Paul says that the “Greeks seek wisdom,” meaning that a great soldier or sage could join the gods—but crucifixion, the most shameful of all deaths and one used mainly for slaves, could appear only “foolish.”

Paul further says that “Jews seek signs,” meaning signs that Jesus was a genuine messiah for the Jews, but Jesus did nothing to make things better for the Jews; he did not restore the kingdom, the Temple, or the Law. In Jewish terms, he was a failed messiah.

The manner of Jesus’s life was that of a sinner; worse, his manner of death was one cursed by God, for “cursed is anyone who hangs on a tree” (Deut. 21:23).

A Complex and Tense Religion

From the time of its birth and earliest growth, Christianity was a complex and tension-filled religion.

Sociologically, it was underdetermined and parasitic: Beginning as a sect of Judaism, it was expelled from the synagogue and became a Gentile association (an intentional community) without obvious boundaries.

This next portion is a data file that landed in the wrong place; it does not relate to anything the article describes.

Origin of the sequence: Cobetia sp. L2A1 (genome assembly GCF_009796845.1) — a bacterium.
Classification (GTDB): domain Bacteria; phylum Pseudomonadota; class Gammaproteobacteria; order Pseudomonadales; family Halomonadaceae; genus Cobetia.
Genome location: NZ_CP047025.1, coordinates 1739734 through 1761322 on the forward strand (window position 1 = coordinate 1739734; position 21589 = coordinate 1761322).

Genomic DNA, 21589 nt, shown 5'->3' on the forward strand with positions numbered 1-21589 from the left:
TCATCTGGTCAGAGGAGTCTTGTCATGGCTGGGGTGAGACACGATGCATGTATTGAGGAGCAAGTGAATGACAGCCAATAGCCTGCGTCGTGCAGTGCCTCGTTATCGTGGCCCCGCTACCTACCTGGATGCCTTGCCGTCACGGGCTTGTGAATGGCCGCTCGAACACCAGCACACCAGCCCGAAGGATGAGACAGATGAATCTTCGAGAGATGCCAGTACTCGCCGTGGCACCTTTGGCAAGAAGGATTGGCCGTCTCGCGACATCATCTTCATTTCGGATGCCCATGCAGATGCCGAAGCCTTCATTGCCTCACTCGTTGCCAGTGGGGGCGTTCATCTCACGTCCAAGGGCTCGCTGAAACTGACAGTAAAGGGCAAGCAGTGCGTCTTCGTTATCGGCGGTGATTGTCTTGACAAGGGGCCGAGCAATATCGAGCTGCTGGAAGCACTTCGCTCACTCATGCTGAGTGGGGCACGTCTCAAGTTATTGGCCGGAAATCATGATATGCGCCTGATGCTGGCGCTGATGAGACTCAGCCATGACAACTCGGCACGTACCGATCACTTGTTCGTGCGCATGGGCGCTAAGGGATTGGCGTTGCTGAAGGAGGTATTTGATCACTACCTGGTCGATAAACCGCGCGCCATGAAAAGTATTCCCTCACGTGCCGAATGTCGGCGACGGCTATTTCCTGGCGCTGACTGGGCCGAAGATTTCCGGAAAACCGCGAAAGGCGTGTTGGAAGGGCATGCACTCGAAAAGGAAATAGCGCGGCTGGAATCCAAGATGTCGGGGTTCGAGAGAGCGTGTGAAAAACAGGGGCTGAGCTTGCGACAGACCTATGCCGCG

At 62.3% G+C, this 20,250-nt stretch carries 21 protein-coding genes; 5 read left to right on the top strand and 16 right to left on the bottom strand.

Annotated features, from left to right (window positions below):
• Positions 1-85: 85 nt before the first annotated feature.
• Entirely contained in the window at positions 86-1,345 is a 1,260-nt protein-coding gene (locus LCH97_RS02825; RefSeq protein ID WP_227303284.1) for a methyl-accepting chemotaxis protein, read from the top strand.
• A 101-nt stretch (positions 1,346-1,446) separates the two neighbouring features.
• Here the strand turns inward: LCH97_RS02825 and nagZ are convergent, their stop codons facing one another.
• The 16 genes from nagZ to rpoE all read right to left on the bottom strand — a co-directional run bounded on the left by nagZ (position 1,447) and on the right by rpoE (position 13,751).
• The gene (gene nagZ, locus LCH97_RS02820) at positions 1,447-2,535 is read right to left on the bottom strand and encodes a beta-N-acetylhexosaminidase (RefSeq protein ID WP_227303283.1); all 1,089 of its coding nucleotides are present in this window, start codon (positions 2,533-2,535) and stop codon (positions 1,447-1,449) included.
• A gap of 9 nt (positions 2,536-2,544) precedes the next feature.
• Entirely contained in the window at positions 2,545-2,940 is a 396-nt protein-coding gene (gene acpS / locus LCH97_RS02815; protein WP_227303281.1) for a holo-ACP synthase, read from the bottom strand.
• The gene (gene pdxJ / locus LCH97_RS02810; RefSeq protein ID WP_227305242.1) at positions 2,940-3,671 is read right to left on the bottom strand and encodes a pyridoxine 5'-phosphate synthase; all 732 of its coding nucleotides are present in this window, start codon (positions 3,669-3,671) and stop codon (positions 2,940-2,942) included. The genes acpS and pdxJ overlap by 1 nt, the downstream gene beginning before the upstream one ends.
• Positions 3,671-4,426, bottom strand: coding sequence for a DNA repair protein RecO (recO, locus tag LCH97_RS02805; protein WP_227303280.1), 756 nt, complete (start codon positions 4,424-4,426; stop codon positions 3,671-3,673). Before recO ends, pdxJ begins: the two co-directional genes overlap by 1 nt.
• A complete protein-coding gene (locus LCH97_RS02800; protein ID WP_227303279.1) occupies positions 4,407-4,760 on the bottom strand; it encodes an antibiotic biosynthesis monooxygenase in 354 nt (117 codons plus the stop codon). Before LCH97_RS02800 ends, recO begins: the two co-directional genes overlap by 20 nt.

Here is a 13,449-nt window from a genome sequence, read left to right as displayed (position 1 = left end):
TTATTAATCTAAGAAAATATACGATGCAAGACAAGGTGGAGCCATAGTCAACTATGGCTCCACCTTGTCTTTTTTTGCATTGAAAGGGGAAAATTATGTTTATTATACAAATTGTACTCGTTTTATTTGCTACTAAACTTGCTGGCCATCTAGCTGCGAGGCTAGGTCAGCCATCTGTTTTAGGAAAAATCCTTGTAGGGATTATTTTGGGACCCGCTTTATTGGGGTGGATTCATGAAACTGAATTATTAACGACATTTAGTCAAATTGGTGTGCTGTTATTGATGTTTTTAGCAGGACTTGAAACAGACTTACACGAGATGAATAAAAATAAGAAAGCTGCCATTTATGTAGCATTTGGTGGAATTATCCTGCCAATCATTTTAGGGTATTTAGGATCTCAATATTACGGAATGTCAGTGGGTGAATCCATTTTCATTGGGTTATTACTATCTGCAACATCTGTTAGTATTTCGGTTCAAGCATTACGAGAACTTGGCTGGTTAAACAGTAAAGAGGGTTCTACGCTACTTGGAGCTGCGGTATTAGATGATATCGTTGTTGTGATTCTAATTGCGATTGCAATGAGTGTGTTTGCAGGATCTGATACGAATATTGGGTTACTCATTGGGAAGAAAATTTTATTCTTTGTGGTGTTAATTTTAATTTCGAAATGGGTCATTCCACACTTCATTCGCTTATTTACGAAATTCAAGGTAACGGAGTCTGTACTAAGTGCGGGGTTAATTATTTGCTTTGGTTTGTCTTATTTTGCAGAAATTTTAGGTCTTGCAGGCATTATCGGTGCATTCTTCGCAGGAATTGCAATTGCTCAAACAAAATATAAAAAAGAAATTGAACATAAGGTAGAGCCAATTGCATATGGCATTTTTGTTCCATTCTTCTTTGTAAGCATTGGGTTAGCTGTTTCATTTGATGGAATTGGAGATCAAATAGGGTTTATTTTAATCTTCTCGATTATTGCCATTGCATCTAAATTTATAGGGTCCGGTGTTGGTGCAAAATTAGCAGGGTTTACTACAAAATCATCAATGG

Culturally, it was mixed, with a symbolic world shaped by a Judaism that was already Hellenized and with steady success among Gentiles rather than Jews.

Religiously, it made claims to an experience of ultimate power through the Holy Spirit that were cosmic but disproportionate to the actual situation of believers in the world.

The founding figure of Jesus? Was he cursed or the source of blessing? If he was Lord, then what does that mean for monotheism?

Many of the subsequent issues faced by Christians would involve the same tensions that marked the entry of the religion into the world and its first expansion.

We saw that the experience of power, even if from an unlikely source, was the distinctive claim made by the first believers. This power was  not  political,  economic,  or  military  but  religious. The first believers claimed that they were touched by God through the Resurrection of Jesus. The persuasiveness of this claim to themselves and others must be the key to understanding how a failed messianic movement made its presence felt across the Mediterranean world within decades and with no other visible means of support. In this lecture, we’ll look at the rapid and mostly spontaneous spread of Christianity across the western empire from 30 to 70 C.E.

 And we we now look at what we know about this rapid and spontaneous spread of Christianity. And our primary source of information is the book of Acts of the Apostles.